Trump slammed for 'NO MORE DACA' Easter tweets | Trump News | Al Jazeera

Trump slammed for 'NO MORE DACA' Easter tweets

The US president says 'NO MORE DACA DEAL' and threatens NAFTA in a series of tweets on Sunday.

    Immigrants and their supporters have slammed US President Donald Trump for a series of tweets that ostensibly ends any hopes of a deal on the programme that protects hundreds of thousands of young people from deportation.

    "Border Patrol Agents are not allowed to properly do their job at the Border because of ridiculous liberal (Democrat) laws like Catch & Release. Getting more dangerous. "Caravans" coming. Republicans must go to Nuclear Option to pass tough laws NOW. NO MORE DACA DEAL!" Trump tweeted on Sunday morning, referring to the Deferred Action for Childhood Arrivals programme (DACA), which protects about 800,000 undocumented immigrants brought to the US as children.

    "These big flows of people are all trying to take advantage of DACA. They want in on the act!" he said in another tweet.

    His attacks on the programme, as well as another tweet threatening to once again end the North American Free Trade Agreement with Mexico and Canada, came shortly after he attended an Easter service in Washington, DC.

    Online, many criticised the president for his remarks but said they were not surprised, given his history of tweets on DACA.

    United We Dream, an organisation that campaigns for undocumented youth, tweeted: "This just reaffirms what we have known all along: Trump never wanted to protect immigrant youth - he only wanted to further his hateful anti-immigrant agenda."

    Josh Breisblatt, a senior policy analyst at the American Immigration Council, pointed out that DACA is not an "act" and that Trump was the one who initially ended the programme, as well as nearly all attempts to come to a solution since.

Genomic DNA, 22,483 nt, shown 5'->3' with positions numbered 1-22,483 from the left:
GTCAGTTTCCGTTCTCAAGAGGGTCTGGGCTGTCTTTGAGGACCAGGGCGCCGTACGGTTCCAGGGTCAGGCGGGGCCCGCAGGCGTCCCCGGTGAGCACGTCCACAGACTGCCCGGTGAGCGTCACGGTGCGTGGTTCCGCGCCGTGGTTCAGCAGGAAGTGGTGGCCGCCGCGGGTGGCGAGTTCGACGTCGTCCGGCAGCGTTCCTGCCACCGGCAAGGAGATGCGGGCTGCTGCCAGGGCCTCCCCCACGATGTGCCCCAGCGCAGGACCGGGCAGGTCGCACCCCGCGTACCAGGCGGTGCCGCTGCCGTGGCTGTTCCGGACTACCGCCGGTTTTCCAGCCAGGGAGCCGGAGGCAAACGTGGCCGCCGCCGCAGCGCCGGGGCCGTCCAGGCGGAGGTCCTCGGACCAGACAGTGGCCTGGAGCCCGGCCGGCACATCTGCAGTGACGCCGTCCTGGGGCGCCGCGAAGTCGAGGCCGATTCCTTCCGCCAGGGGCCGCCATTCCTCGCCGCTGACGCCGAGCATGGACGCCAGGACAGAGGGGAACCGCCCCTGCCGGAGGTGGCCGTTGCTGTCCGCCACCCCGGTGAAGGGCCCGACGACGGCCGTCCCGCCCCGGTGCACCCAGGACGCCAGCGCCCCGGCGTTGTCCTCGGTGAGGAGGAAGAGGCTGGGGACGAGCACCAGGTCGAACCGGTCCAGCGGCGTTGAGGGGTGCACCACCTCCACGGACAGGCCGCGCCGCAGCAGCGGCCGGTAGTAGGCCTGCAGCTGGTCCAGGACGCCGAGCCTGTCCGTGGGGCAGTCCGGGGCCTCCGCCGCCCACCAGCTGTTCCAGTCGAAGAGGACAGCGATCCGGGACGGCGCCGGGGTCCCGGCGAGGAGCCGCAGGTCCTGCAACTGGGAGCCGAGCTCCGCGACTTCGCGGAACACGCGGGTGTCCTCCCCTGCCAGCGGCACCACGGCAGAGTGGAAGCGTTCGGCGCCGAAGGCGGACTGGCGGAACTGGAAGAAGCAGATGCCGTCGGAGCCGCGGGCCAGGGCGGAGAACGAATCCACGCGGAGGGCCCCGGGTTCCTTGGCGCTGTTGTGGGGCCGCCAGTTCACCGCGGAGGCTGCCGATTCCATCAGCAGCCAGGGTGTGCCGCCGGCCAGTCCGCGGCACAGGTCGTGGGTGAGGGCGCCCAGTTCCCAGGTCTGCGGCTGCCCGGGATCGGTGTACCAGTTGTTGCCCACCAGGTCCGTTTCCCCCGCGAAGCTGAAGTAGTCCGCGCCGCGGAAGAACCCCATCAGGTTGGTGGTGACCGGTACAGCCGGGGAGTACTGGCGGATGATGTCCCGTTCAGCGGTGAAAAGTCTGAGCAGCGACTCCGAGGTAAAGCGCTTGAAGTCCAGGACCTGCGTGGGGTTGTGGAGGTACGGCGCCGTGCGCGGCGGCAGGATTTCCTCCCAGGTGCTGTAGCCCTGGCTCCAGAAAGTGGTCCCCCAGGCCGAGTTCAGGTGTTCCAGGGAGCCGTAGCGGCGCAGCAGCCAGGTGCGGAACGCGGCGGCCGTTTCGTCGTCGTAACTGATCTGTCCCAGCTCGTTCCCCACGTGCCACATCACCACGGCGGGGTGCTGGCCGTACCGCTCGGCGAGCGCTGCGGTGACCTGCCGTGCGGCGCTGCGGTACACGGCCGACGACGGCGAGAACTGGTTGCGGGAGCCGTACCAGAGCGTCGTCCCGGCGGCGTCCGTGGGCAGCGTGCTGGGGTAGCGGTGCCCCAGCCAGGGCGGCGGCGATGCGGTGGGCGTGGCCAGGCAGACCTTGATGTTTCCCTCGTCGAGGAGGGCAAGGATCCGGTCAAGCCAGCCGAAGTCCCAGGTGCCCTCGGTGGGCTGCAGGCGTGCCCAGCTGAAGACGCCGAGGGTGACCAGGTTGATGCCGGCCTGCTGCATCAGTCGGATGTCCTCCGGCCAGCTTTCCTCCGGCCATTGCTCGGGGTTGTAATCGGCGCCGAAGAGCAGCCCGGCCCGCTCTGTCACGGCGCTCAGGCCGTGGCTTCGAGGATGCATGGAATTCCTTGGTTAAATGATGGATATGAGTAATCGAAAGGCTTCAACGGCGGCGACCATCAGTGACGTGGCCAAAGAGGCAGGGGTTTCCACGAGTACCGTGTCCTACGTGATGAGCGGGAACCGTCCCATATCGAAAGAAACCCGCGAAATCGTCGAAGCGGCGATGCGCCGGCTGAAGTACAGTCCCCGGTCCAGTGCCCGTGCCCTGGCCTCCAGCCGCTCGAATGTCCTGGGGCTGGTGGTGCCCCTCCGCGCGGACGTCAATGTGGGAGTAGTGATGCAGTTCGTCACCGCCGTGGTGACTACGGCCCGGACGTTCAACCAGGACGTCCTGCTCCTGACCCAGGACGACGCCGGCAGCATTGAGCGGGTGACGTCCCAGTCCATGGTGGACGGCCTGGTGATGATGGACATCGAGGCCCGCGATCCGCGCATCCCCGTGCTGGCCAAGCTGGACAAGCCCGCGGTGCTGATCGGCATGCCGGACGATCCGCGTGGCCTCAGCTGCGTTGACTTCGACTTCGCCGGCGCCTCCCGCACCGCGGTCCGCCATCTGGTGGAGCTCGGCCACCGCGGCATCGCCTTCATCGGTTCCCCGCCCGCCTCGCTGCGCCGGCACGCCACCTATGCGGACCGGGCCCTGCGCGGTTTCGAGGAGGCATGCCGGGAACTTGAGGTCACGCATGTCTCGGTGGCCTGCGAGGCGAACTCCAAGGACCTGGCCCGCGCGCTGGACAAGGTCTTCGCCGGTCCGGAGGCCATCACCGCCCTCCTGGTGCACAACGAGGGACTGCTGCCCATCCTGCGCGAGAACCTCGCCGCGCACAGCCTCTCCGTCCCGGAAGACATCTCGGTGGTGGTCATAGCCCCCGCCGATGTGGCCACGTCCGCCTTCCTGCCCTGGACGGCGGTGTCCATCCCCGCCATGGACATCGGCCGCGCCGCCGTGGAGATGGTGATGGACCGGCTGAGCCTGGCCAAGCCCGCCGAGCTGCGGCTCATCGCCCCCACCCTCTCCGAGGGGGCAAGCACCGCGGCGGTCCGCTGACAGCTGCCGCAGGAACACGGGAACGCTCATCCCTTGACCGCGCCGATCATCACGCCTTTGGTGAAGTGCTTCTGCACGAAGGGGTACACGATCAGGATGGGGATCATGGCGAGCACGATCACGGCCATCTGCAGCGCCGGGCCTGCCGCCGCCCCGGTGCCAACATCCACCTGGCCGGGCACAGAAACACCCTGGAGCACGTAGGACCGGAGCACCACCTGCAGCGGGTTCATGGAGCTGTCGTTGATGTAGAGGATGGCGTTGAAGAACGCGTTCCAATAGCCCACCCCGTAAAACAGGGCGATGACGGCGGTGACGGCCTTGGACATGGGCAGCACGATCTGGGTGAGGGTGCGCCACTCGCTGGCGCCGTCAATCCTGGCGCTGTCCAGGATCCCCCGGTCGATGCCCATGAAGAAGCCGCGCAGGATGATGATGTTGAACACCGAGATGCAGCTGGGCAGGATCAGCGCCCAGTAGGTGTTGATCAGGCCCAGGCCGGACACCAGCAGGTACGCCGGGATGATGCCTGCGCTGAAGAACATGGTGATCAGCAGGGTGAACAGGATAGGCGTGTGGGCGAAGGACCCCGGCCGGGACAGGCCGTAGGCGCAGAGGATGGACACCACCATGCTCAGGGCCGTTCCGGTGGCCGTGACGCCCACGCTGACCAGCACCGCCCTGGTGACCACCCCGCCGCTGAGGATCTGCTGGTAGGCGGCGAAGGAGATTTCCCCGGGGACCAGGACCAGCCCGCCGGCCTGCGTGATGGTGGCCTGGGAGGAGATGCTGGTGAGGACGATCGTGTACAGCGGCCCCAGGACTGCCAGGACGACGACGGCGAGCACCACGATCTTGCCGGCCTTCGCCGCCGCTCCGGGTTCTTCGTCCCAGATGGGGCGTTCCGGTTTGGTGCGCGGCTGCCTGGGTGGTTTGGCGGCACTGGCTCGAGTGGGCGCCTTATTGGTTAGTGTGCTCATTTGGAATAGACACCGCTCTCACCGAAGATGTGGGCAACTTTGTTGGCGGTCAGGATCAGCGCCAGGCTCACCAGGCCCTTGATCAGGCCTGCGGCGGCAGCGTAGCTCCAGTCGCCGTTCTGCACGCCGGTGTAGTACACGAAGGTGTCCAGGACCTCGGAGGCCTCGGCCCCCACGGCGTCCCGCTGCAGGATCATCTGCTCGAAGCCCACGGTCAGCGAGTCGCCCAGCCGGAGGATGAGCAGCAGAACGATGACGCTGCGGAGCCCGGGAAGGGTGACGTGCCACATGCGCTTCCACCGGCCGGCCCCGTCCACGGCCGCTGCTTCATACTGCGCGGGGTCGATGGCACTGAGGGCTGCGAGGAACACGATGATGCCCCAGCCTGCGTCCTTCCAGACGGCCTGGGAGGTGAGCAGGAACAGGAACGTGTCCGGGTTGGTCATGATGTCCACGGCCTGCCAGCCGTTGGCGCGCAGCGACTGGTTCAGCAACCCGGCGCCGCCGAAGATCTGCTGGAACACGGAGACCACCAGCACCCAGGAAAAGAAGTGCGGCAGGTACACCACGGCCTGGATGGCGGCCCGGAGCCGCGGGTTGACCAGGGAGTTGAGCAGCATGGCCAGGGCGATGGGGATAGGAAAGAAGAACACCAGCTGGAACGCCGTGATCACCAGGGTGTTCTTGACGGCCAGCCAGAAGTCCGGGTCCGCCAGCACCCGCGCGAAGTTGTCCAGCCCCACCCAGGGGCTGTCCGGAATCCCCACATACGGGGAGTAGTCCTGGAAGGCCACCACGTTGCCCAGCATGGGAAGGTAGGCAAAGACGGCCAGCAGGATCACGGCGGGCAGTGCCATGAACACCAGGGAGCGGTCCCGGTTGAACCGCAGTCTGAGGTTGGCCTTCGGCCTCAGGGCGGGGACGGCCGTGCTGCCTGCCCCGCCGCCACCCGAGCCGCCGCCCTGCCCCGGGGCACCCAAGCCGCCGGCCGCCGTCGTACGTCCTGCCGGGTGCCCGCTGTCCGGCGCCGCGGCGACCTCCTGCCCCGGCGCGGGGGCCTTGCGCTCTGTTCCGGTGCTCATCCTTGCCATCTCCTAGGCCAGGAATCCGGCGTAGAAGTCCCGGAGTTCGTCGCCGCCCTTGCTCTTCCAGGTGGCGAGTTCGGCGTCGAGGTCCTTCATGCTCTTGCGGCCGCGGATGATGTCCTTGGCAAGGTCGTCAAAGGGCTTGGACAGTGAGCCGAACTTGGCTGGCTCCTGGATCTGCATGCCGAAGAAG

Trump ended DACA last September, giving Congress until last month to pass legislation for continued protections.

    Since then, Trump tied any DACA legislation to funding for his wall on the US-Mexico border.

    He has blamed Democrats for standing in the way of a deal, but the White House has repeatedly rejected proposals on the programme.

    Kara Lynum, and others, also pointed out the inaccuracies of Trump's tweet about "flows of people", saying that "DACA is only available to people who were under 16 when they entered the US and were living in the US before June 15, 2007 and were physically present here [in the US] in June 15, 2012".

    It is unclear whether Trump's tweets - he is known for his Twitter tirades - represent a complete policy shift on the issue of DACA.

    While the president ended the programme in September, a federal judge has said that the administration must continue renewing applications. No new applications, however, have been accepted. 

    Undocumented immigrants and their advocates have vowed to hold both the Republicans and Democrats who allowed protections to expire accountable in November's midterm elections. 

    Activists and DACA recipients march up Broadway during the start of their Walk to Stay Home rally in February [Shannon Stapleton/Reuters]

    Some 1.8 million undocumented immigrants entered the US before their 16th birthday, making them eligible for DACA protections.

    Of those 1.8 million, about 800,000 have received DACA protections in the five years the programme has existed, according to numbers from the Department of Homeland Security, the University of California-San Diego and several immigration advocacy groups compiled by the USA Today network.

    More than 90 percent of DACA recipients are employed or in school. Less than one percent had their protection rescinded due to illegal activity. 

    Documenting 'the Dreamers'

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    Documenting 'the Dreamers'

    SOURCE: Al Jazeera News


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